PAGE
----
- Nov 8, 2010
- Reaction score
Part of her job involves serving alcoholic drinks. But she refused to do it. What is reasonable for an employee to accommodate in these circumstances? Is it reasonable to make another attendant to do a job for two people? Lots of jobs don't require serving alcohol, why doesn't she look for one of those?
To me a reasonable accommodation would be "You can go work at the counter or as a customer service rep in our call center." Or find her some other position she would be qualified for that doesn't involve serving alcohol. If none of those choices are acceptable it's time to amicably part ways.
As I understand the EEOC guidelines, another position (accommodation) can be OFFERED by the employer, but not FORCED upon the employee. That would be acting to segregate the employee for their religious beliefs/ expression. If the employee REFUSES the offer of another position that eliminates their objection to some aspect of their duties (maybe even at more $$ or better hours or benefits), then the employee is now responsible for either complying with the duties as outlined by the employer, or else they must show how their offered accommodation no longer meets the definition of "undue hardship" for the emnployer.
This is why I think CS was offered a BETTER (possibly higher paying, better hours) ground position within ExpressJet, but turned it down to make a personal/ political statement. And also why I think ExpressJet will win this one-- I think they have their "ducks in a line" on exactly why she was suspended, pending termination. And I think it has a lot to do with her not being willing to perform the basic functions of her position, and the "undue hardship" the airline has to go to, in order to provide extra/ back up FAs on her flights.
According to their website, ExpressJet has 320 aircraft, leased to several legacy airlines as small regional routes. None of their aircraft seat more than 76 passengers, and all of the routes are one or two FAs. If this FA had claimed the same "discrimination" and worked for a large legacy airline, it would be a different story. ExpressJet's market penetration and regular routes from Detroit (her base) will clearly describe, IMO, why accommodating this FAs "no alcohol" issues are a hardship.
This is WAY different, IMO, than a supermarket employee refusing to scan the alcohol purchases of a customer. Once the plane is buttoned up and at cruise altitude for a turn and burn leg, there is just very minimal ability to accommodate a lot of "will not do" situations by a crew member.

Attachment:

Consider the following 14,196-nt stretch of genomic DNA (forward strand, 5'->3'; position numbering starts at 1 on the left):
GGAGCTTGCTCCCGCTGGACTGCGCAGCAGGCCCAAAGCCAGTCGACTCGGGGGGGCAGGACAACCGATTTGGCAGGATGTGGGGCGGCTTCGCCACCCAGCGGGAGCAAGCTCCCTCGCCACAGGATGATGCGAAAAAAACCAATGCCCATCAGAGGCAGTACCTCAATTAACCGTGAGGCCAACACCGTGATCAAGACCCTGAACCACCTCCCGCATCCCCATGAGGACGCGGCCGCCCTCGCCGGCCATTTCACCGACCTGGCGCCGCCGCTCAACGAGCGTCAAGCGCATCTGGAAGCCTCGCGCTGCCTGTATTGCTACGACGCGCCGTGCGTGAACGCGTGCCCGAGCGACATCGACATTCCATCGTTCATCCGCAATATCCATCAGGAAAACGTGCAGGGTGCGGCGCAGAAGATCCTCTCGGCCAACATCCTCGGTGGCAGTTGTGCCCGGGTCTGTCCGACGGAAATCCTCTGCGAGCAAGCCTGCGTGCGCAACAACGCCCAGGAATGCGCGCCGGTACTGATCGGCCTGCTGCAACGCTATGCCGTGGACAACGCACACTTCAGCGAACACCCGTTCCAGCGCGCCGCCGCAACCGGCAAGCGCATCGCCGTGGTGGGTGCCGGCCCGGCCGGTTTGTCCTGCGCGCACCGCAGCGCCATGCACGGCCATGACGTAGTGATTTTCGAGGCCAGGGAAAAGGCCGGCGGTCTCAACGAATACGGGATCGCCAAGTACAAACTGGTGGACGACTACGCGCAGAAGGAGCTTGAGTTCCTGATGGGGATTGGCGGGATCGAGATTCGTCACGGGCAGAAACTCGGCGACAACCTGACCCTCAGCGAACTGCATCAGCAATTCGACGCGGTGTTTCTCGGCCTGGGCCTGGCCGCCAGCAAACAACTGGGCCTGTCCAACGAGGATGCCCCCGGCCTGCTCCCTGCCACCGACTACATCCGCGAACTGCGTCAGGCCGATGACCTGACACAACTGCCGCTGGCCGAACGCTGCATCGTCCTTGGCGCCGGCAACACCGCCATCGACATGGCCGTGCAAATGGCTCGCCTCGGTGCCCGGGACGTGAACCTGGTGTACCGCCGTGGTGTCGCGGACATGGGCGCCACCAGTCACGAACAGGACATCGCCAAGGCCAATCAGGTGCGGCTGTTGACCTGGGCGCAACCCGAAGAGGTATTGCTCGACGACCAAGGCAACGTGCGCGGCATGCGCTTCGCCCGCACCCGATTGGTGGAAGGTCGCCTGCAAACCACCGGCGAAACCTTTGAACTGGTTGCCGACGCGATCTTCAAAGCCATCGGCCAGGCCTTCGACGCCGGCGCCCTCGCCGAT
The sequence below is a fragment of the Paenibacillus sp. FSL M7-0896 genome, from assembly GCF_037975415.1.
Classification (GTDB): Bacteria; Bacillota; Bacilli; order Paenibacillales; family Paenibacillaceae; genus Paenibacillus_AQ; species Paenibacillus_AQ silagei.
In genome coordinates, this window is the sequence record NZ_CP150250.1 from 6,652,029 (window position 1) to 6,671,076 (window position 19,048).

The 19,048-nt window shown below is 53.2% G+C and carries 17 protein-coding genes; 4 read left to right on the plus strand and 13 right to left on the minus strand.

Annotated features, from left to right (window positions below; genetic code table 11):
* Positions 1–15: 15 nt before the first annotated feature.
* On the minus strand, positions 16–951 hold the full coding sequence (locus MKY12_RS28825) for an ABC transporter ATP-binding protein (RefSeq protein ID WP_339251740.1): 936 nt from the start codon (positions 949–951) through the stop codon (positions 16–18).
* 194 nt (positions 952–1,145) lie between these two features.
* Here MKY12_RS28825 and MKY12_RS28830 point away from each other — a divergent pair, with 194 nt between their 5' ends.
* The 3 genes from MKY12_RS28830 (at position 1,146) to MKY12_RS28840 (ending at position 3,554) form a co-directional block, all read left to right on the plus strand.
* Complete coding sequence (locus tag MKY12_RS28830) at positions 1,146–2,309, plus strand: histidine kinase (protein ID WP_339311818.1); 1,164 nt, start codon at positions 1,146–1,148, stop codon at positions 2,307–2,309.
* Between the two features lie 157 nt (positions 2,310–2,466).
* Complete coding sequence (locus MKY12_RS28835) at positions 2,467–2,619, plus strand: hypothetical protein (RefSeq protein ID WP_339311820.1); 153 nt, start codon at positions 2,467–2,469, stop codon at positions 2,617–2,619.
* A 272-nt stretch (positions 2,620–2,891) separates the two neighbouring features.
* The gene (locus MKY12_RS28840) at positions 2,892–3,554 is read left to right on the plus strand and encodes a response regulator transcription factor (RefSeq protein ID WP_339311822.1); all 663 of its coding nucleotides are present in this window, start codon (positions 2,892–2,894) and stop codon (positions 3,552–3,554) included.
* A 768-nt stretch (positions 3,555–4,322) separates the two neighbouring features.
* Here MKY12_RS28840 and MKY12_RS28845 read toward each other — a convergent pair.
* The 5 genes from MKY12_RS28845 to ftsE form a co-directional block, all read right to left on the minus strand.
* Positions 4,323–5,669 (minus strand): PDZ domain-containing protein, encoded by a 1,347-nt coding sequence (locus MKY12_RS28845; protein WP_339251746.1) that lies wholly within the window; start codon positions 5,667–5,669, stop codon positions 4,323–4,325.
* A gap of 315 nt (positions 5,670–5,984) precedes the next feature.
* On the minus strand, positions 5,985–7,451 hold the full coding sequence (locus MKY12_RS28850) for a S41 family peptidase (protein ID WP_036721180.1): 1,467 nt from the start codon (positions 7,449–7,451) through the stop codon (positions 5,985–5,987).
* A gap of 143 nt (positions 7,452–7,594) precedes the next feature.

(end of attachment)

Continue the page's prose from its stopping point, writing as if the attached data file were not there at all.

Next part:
I think ExpressJet will ultimately win this challenge-- JMO. BBM below.
Flight Attendant Job Description
High-quality, personal and safe service is the key to being a great ExpressJet flight attendant.
Candidates should be excellent at multitasking, have outstanding people skills and be experts at working through all types of situations. Our flight attendants ensure safe and comfortable flights on our fleet of CRJ200 (one flight attendant), CRJ700 (two flight attendants with dual-class service), CRJ900 (two flight attendants with dual-class service), ERJ 135 (one flight attendant) and ERJ 145 (one flight attendant) aircraft. Flight attendant duties include, but are not limited to:
•Participate in pre-flight briefings with fellow crew members.
•Ensure the highest level of safety by inspecting safety equipment, announcing and demonstrating safety procedures and verifying passengers’ compliance with safety regulations throughout all stages of flight.
•Make passengers feel comfortable by welcoming them aboard the aircraft, assisting with carry-on luggage, providing beverage and snack services, answering questions, providing timely information and accommodating special requests.
•Provide care for passengers who require special assistance, including unaccompanied minors and passengers with disabilities.
•Inspect aircraft cabins and order supplies in preparation for each flight.
•Provide reassurance to passengers during flight delays, rough air, etc.
•Complete all company required paperwork and reporting in a timely and accurate manner.
•Direct and assist passengers in the event of an emergency.
To apply, locate your desired position on our Job Listings page. From there you’ll have access to the online application and an option to submit your resume.
Total aircraft in operating fleet
320 Bombardier and Embraer Jet Aircraft
(59) 50-passenger Bombardier CRJ200 regional jets
(41) 65-passenger Bombardier CRJ700 regional jets
(28) 76-passenger Bombardier CRJ900 regional jets
(187) 50-passenger Embraer ERJ145 regional jets
(5) 37-passenger Embraer ERJ135 regional jets
**If you cross reference this fleet list with the staffing levels above in the FA job description, it becomes very obvious that the majority of their flights are one FA. And NO flights have more than 2 FAs. That becomes a huge workload issue when only one employee continually has to substitute for what another employee has an objection to. So I think ExpressJet will win this dispute. It's really obvious that on the "one FA" legs all alcohol service would have to be suspended to passengers that this was advertised to, and it isn't usually possible to put another FA on board. On the "2 FA" legs, one FA would have to cover 2 sections on a short turn and burn leg-- also a hardship for the co-worker and the employer. And again, not reasonable (or even feasible) to put yet another staffer onboard. The only remedy available to the employer is to permanently remove/ eliminate a service their passengers expect from advertising by the company. Even EEOC guidelines do not require businesses to substantially alter their services/ product to accommodate the religious beliefs of their employees.